Breakthroughs in science and technology are allowing people to live longer than ever before, but there’s increasing concern about a possible global pandemic that could kill millions.

“With global markets, our food supply coming from different countries and exotic travel commonplace, the world is in one sense getting smaller, and it makes disease more communicable, ” said Dr. Ted Louie, an infectious disease expert with the Medical Society of New Jersey.

Louis, who is affiliated with Robert Wood Johnson University Hospital, Saint Peter’s University Hospital and Highland Park Medical, says there are several reasons why the risk is greater now than it’s ever been.

“The climate is changing and as certain parts of our country become drier and hotter, mosquitoes are prone to proliferate,” he said.

He noted as mosquitoes extend further north along the east coast, we would expect more dengue fever, chikungunya and other mosquito-borne illnesses to increase.

Even more concerning is the potential threat posed by different types of bird flu.

“With some mutations it could mutate to the point where it’s spread very rapidly from human to human, so you have the makings of a pandemic that way,” he said.

Louie says in parts of China “there have been a few deaths already, so if certain mutations occur, nowadays with international travel, it could spread very easily.”

“You could have a virus travel from China to different parts of the world, then we could have a large epidemic on our hands.”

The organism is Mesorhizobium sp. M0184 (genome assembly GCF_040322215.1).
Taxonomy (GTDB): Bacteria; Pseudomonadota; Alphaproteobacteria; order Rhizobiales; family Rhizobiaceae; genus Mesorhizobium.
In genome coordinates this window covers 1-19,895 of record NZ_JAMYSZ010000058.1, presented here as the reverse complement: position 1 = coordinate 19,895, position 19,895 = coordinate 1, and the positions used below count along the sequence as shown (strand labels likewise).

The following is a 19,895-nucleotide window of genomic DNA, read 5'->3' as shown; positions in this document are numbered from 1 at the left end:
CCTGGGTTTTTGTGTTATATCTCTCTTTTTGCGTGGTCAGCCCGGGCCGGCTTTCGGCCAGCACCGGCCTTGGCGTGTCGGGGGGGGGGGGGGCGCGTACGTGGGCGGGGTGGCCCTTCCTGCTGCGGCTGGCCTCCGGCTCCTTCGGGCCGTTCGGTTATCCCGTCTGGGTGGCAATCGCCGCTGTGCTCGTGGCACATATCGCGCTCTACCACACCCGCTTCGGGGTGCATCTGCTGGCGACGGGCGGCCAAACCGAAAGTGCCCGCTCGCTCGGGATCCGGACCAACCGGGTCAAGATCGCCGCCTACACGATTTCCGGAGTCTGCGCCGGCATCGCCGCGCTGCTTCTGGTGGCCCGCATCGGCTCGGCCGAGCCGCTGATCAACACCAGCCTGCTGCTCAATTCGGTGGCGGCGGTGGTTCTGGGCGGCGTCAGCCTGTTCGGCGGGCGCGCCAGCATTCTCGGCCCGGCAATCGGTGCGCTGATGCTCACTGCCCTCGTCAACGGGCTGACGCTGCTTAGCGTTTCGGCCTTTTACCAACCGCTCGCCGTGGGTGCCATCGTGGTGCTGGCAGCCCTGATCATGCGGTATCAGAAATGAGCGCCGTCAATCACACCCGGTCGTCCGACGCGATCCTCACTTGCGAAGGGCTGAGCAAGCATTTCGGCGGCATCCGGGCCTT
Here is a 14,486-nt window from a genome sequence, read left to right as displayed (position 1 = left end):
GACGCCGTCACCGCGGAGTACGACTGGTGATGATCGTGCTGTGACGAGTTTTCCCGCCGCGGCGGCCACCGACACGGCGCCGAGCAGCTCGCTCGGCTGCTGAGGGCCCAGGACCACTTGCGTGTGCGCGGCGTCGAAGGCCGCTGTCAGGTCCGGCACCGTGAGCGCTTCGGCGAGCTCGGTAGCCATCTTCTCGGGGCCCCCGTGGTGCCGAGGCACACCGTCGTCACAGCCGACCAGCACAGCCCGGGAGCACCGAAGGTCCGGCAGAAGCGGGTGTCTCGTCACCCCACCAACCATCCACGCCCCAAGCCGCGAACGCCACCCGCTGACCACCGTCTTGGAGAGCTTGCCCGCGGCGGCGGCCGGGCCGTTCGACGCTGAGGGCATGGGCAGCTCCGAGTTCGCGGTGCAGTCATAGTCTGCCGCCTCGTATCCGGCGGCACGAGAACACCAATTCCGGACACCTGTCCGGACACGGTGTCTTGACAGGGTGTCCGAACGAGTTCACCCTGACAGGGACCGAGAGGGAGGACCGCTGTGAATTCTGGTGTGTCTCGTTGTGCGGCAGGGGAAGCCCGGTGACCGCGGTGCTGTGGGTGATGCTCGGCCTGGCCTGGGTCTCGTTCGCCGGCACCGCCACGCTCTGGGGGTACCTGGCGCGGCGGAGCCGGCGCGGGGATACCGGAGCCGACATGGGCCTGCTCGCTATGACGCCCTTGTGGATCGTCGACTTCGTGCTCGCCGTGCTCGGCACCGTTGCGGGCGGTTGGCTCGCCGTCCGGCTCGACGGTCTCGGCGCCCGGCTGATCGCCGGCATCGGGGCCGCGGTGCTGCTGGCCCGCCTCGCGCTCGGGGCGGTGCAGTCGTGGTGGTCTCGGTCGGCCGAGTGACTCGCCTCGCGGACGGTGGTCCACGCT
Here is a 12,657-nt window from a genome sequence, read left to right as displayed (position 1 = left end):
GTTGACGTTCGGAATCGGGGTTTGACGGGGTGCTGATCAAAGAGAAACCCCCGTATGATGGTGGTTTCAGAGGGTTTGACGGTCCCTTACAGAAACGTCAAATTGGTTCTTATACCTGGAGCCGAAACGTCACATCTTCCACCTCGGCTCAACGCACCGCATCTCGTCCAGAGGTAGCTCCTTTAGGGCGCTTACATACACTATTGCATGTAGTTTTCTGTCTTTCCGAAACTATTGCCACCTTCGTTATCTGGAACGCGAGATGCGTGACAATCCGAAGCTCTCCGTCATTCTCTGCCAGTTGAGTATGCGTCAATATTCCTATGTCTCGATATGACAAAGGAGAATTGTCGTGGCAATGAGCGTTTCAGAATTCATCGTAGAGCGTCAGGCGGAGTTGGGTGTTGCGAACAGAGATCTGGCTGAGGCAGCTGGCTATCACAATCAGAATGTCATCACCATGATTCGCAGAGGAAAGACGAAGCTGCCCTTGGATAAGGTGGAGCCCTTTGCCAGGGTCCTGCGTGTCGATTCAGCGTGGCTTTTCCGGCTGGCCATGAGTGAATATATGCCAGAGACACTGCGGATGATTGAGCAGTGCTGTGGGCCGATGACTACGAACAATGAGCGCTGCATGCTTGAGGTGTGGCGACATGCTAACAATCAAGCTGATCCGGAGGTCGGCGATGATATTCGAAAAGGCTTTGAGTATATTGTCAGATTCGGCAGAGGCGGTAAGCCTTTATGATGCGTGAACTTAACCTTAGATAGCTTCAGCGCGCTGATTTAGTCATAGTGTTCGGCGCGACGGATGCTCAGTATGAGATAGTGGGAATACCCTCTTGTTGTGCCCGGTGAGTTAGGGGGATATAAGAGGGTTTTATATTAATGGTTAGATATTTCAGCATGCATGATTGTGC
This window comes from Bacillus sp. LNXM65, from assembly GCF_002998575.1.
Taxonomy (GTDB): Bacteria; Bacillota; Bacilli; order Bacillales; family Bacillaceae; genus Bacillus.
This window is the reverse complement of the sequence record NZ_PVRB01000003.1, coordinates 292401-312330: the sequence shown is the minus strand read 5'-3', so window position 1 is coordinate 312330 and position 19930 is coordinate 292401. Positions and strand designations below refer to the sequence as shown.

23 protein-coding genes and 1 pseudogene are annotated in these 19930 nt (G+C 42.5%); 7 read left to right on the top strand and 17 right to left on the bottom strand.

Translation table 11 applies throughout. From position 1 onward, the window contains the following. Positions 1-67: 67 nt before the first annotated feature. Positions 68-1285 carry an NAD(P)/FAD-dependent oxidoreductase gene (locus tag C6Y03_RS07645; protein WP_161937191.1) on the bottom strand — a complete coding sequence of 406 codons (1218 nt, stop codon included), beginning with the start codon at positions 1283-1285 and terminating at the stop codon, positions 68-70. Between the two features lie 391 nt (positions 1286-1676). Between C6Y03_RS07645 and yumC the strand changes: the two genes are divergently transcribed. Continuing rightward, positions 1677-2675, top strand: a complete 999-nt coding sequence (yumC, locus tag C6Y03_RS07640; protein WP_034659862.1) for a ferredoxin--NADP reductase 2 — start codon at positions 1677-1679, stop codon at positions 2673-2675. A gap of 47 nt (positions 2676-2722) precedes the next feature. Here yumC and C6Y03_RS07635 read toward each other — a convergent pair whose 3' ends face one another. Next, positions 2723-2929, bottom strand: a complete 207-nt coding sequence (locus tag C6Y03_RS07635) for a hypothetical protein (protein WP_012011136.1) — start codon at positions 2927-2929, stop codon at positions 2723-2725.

Louie explained part of the potential danger is we don’t have medicines to fight off this kind of pandemic threat because we wouldn’t know exactly what would be needed until a particular avian influenza mutates and begins spreading in the human population.

“It’s very hard to know: each virus is different, each flu season, for instance, you don’t know if a lot of people will die or not. Same thing with bird flu,” he said.

“Some strains might be very fatal, and some strains might be harmless, so you don’t know until it happens.”

He said the worst-case scenario is quite worrisome.

“There are enough mutations that it spreads very rapidly and it can be deadly.”

Another danger is from so-called "superbugs" — bacteria that doesn’t respond to antibiotics.

Louie explains if someone from this country goes to a hospital in another country “and they pick up some superbug there and they come back to the United States they can easily spread it.”

He added, “Health officials are aware of these threats but we have to remain vigilant and be careful.”

Louie says climate change has a definite effect on disease, and from a scientific and medical point of view, “reversing climate change would be a good idea to prevent some of these mosquito borne illnesses from becoming much greater problems.”

You can contact reporter David Matthau at

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